This week, a number of writers published essays about where their money comes from. This is a really important dialogue. I’ve attended many literary conferences where successful authors sat on one side of the table and us unwashed masses sat on the other, gripping ballpoint pens and dog-eared manuscripts, desperate to know how these famous novelists transmute prose into cash. It’s a task that can seem as impossible as spinning straw into gold.
“Well, I ate a lot of ramen noodles,” one author said, recounting his days slumming it in Manhattan shortly after graduating with a Princeton degree.
OK. Obviously something is missing here.
I think it’s important to talk about class, wealth and income and how these things influence creative output. So in the spirit of continuing the conversation, I’m answering the question of Where My Money Comes From. Here we go…
Ages 18-19: I attend Tulane University majoring in English. A third of my $30,000 tuition is covered by a need-based scholarship. A third is paid by my parents. I pay the last third with student loans and work as a creepy body piercer’s assistant/apprentice during the semester and a country club waitress in the summers before and after that year.
Ages 19-21: My parents can’t afford their third of the Tulane tuition. I transfer to LSU. My parents pay my in-state tuition and living expenses. I live with my grandmother for the bulk of the time, in dorms for one semester and an apartment for another, all funded by my parents. I work full- or part-time for the Marriott hotel, The Civil War Book Review, a rave promoter and a professor.
Age 22-25: I’m off the parental gravy train. I enroll at the University of New Orleans to get an MFA in creative writing. My tuition is waived and I receive a $6,000 yearly stipend in exchange for teaching. I live with my grandmother in Lakeview for most of the time; the rest of the time I live in a tiny Gentilly studio apartment where rent is $390 a month and includes utilities. I work part-time jobs, including at the Times-Picayune‘s packaging center and Pizza Hut. I inherit about $20,000 from my grandmother. I pay off my student loans, buy a Clavinova keyboard and put the rest into a mutual fund, where it grows into a down payment for my house.
Age 25-28: I’m accepted into LSU’s Comparative Literature PhD program. I don’t have funding my first year, so my parents pay my tuition and I teach two sections at Baton Rouge Community College, where I’m paid $1,800 a class. My rent is only $200, again, thanks to my parents, who give me discounted rent in an apartment they’ve procured for my sister. My parents pay for my health insurance. For my second and third year, I get a teaching assistantship that pays $11,000 per year, and I move into graduate student housing, where my rent is $250 a month and includes utilities. I work part-time at a coffee shop.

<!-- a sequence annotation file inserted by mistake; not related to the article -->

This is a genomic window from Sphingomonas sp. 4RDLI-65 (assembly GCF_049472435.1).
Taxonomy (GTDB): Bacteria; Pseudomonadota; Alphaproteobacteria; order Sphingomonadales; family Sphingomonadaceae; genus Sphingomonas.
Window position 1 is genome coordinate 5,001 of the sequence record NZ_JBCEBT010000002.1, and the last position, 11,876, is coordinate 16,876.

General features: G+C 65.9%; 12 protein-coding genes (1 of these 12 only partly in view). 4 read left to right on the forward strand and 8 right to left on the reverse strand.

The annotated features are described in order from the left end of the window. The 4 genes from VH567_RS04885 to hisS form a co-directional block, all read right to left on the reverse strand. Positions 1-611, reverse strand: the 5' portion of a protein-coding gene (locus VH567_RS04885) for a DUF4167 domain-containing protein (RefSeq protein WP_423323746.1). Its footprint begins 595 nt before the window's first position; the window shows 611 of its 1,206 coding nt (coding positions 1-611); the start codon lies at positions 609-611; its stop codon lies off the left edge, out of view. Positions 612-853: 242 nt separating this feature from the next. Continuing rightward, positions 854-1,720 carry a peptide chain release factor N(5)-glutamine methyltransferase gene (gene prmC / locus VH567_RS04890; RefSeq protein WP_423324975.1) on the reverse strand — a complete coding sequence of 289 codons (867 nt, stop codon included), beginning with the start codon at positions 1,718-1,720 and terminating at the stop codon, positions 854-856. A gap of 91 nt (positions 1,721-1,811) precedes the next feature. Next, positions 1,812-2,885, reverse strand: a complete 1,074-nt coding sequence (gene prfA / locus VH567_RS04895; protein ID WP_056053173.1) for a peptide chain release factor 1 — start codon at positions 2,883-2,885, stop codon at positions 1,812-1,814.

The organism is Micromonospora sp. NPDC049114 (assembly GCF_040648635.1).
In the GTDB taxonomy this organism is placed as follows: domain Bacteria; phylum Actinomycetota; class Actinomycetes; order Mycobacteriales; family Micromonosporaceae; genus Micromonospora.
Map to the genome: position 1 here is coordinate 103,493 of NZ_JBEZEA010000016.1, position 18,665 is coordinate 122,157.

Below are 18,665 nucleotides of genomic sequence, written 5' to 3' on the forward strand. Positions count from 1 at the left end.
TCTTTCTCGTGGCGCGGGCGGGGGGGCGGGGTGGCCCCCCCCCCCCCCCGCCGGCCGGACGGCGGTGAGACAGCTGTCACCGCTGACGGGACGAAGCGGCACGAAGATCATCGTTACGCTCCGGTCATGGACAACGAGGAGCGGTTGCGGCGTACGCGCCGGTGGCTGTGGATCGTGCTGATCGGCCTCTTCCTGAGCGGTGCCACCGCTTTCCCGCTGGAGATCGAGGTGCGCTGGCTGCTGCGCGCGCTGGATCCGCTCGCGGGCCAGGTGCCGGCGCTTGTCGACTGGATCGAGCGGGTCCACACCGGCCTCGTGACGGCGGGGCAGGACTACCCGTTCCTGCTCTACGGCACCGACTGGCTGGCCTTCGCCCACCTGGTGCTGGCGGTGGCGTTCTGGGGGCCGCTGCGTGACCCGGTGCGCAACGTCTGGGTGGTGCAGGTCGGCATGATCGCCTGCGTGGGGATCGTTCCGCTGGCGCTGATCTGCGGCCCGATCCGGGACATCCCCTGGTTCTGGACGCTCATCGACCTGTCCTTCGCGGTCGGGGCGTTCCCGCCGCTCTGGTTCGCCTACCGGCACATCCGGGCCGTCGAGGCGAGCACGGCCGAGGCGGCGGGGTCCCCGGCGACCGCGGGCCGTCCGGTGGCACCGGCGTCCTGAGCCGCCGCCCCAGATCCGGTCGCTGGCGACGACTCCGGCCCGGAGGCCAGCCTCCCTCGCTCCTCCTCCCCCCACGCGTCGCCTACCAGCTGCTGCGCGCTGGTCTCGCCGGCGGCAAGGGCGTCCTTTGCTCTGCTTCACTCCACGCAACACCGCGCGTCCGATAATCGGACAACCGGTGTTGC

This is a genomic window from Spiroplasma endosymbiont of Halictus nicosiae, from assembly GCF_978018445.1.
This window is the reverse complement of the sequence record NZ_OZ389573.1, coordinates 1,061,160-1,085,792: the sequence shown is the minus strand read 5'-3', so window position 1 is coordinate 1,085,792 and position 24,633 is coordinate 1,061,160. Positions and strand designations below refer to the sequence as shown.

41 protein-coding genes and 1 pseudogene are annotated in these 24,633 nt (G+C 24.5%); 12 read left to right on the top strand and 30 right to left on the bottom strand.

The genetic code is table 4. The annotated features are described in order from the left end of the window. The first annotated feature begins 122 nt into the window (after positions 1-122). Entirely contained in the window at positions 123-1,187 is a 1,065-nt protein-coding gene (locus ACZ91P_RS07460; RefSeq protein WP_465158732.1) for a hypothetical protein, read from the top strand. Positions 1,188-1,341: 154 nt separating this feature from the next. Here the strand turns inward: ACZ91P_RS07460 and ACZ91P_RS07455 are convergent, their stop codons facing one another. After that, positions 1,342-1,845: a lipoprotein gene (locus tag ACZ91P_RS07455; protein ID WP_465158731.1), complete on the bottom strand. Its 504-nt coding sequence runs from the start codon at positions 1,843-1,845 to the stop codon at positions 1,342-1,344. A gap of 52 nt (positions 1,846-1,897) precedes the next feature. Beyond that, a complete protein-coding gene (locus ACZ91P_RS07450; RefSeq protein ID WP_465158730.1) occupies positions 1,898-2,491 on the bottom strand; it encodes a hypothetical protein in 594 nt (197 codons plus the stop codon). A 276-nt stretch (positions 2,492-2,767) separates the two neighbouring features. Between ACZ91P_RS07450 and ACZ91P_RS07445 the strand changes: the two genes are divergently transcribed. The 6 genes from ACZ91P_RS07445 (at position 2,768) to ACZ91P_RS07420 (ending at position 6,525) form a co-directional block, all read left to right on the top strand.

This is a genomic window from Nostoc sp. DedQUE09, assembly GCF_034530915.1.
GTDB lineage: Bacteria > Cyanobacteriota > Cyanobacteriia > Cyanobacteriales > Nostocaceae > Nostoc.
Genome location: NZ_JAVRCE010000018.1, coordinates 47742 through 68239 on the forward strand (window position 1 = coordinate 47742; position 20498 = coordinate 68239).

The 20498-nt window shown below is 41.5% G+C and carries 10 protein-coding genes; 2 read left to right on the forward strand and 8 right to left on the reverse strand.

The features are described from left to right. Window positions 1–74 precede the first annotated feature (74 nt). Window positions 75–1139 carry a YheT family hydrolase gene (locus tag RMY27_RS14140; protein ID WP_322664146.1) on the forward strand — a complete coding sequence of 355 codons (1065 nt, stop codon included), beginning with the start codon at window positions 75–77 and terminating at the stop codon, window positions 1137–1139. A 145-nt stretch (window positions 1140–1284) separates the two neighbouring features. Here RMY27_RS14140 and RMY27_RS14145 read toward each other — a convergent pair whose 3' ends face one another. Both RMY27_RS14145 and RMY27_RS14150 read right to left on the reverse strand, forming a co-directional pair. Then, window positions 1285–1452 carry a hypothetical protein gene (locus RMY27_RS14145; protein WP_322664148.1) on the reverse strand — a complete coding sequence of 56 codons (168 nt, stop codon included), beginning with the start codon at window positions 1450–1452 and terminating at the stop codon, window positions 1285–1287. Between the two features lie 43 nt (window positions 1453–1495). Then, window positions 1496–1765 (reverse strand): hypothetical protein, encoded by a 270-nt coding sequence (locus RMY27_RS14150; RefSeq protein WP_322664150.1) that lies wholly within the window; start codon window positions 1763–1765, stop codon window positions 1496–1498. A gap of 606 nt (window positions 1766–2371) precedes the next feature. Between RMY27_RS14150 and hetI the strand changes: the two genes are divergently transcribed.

Ages 28-29: I drop out of the PhD program and move into a Marigny house with four roommates. My rent is $375. I work a ton of odd jobs, intern at Gambit, then get freelance assignments from Gambit (15 cents per word), teach two sections at Delgado Community College ($1,800 each) in the fall, and win the lottery by scoring a full-time editor position at Gambit.
Ages 29-present: I’m employed full-time at Gambit and write my debut novel during downtime. After five years as an editor, my salary is $40,518. I also earn about $8,000 annually from freelance gigs. And I made $6,000 last year by AirBnbing my house.
Looking over my history, I see my many advantages. The greatest advantage was a family who paid for me to get a college degree from a public university. I was also lucky to get funding from universities for my graduate degree. I won the intern lottery when I got this full-time position at Gambit. I’m sure not smarter or more talented than anyone else who interns here. I just happened to be in the right place at the right time.
I am able-bodied, white, heterosexual and cisgender, with all the privileges these statuses confer. I am unmarried and have no children. Not having a family to support made it easy for me to prioritize my education and choose low-paying, flexible jobs (before I came to Gambit, the most I made was $16,000 a year) for most of my twenties. I was able to trade money for time, during which I refined my craft. I am grateful now to make a good living as a writer. Developing the skill set to do that took more than a decade of family support, trade-offs and dumb luck.
To quote the Salon piece: “OK, there’s mine. Now show me yours.”